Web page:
Thursday, May 25th | 12:30 PM - 2:00 PM Eastern Time

State of the Long COVID Science: Neuropsychological Assessment, Treatment, and Clinical Considerations Across the Lifespan

1.5 CE Credits

Presented by: 
Rowena Ng, Ph.D.
Assistant Professor
Department of Psychiatry and Behavioral Sciences
Johns Hopkins University School of Medicine
Pediatric Neuropsychologist, Department of Neuropsychology
Kennedy Krieger Institute

Tracy D. Vannorsdall, Ph.D.

Associate Professor
Department of Psychiatry and Behavioral Sciences
Johns Hopkins University School of Medicine

SARS-CoV-2 infection is associated with post-acute cognitive changes as well as psychological symptoms (e.g., depression, anxiety) that can have significant consequences for patient functioning and quality of life. This webinar will discuss the various definitions of “Long-COVID” or post-acute sequelae of COVID-19 (PASC) as well as the potential biological, psychological, and social mechanisms associated with the persistence of symptoms beyond the acute phase of illness. An updated overview of the scientific literature on neuropsychological outcomes and recovery in PASC will be provided, with specific discussion surrounding pediatric and geriatric populations. Methodological limitations and areas in need of further study will be highlighted. Using case vignettes, we will discuss potential tools for assessing subjective and objective cognitive concerns as well as mental health symptoms in patients across the lifespan. We will conclude with a discussion of potential neuropsychological interventions and treatment recommendations.

After the webinar, participants will be able to:
1. Describe PASC and potential underlying mechanisms. 
2. List neuropsychological tools to assess patients with PASC. 
3. Discuss clinical recommendations and intervention approaches for patients with PASC. 
4. Describe future clinical and research directions involving PASC.

Target Audience: Clinical neuropsychology professionals and students/trainees, and others in related fields (e.g., researchers, physicians, nurses, social workers).

Instructional Level: Introductory - Intermediate

Tracy D. Vannorsdall, Ph.D., is a board-certified clinical neuropsychologist and Assistant Professor within the Department of Psychiatry and Behavioral Sciences and the Department of Neurology at the Johns Hopkins University School of Medicine. She completed her doctoral degree in psychology at the University of Maryland Baltimore County in 2006 following a one-year internship in clinical neuropsychology at the Ann Arbor VA Medical Center. Dr. Vannorsdall then completed a three-year clinical and research fellowship at the Johns Hopkins Department of Psychiatry and Behavioral Sciences. She joined the faculty in 2009 and is currently an Assistant Professor and Director of Clinical Training in the Division of Medical Psychology.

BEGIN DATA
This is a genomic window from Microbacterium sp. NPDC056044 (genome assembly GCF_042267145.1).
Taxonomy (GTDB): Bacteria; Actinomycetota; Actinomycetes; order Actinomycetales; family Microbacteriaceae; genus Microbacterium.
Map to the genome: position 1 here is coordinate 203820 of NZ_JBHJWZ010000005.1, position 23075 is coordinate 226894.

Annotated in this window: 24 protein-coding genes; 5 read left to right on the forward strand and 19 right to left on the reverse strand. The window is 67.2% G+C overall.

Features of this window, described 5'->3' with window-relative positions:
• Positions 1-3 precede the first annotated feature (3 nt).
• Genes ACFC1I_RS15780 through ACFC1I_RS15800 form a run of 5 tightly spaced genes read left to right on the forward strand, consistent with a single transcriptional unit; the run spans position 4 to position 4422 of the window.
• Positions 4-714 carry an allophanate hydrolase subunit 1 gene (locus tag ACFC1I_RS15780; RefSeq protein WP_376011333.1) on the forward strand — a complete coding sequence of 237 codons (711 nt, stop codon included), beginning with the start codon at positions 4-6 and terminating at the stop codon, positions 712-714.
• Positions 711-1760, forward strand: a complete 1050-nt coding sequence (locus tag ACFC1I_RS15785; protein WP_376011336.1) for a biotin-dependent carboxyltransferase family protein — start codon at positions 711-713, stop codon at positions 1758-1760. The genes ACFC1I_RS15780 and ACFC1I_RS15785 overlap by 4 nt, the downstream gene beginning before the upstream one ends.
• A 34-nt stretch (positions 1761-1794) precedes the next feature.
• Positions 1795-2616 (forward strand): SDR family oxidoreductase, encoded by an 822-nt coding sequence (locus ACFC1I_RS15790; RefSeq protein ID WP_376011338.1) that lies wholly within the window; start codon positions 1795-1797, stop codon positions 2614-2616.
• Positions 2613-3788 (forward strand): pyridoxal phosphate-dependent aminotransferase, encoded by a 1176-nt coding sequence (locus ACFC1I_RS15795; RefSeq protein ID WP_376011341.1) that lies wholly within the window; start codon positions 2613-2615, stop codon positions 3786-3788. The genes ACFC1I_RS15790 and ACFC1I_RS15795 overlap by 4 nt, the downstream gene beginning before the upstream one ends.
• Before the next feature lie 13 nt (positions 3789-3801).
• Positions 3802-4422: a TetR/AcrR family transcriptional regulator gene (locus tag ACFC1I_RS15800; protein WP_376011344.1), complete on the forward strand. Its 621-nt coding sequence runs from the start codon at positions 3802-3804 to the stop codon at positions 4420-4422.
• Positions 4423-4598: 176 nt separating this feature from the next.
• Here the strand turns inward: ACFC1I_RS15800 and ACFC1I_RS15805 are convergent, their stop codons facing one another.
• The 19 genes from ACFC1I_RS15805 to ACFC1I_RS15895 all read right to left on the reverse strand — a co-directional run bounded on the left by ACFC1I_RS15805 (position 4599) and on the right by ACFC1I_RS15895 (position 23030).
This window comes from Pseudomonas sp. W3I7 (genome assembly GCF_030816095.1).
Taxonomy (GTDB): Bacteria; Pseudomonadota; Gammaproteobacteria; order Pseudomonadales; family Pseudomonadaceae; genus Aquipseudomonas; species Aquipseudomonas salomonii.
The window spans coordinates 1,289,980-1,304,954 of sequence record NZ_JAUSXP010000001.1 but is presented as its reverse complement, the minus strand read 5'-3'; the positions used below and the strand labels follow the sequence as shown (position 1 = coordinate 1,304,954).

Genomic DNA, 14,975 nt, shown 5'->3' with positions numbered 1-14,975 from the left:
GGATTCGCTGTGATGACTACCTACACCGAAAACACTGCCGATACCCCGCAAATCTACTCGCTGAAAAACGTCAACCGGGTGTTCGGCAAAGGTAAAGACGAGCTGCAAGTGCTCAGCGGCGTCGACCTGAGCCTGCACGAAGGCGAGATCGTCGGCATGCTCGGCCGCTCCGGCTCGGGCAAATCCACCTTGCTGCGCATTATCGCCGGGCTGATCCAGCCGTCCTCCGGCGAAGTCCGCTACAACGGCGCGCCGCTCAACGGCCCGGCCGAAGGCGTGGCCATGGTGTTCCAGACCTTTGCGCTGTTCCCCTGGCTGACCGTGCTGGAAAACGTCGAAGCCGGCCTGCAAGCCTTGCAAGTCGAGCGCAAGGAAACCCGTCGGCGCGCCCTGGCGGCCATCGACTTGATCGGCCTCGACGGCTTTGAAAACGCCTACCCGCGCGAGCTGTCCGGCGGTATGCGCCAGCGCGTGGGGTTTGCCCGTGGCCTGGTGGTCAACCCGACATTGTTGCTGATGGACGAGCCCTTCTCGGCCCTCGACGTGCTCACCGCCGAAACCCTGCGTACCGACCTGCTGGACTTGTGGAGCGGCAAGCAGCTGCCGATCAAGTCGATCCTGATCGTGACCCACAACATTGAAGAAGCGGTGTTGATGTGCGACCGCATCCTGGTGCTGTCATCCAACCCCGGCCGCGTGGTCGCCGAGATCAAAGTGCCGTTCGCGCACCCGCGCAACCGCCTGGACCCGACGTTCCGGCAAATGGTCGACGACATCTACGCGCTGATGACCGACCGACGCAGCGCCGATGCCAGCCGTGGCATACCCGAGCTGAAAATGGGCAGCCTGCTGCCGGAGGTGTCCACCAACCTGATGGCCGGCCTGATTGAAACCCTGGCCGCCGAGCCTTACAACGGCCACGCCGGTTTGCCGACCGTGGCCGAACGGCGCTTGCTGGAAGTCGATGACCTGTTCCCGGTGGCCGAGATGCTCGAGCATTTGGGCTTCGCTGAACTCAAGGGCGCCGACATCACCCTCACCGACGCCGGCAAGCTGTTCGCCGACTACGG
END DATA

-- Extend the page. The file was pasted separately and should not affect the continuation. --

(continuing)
Rowena Ng, Ph.D. received an undergraduate degree at University of California, San Diego, and a doctoral degree in Clinical Psychology at the University of Minnesota, Twin Cities, where she also served as an undergraduate course instructor in child and adolescent psychology. She completed an internship with an emphasis in pediatric neuropsychology at the UCLA Semel Institute for Neuroscience and Human Behavior, and a fellowship in clinical neuropsychology with lifespan training at the University of Michigan – VA Ann Arbor Postdoctoral Training Consortium. Her research interests include investigating social-affective and -cognitive development associated with genetic and neurological disorders, and characterizing risk and resilience factors among adolescents with complex medical conditions. Dr. Ng joined the Department of Neuropsychology at Kennedy Krieger Institute as a pediatric neuropsychologist in 2019, and is an Assistant Professor of Psychiatry and Behavioral Sciences at Johns Hopkins University School of Medicine. Dr. Ng is a licensed psychologist in Maryland and provides assessment services for children and adolescents with neurogenetic conditions, seizure disorders and/or neuropsychiatric conditions.

Registration is now closed - Please look for the webinar OnDemand soon!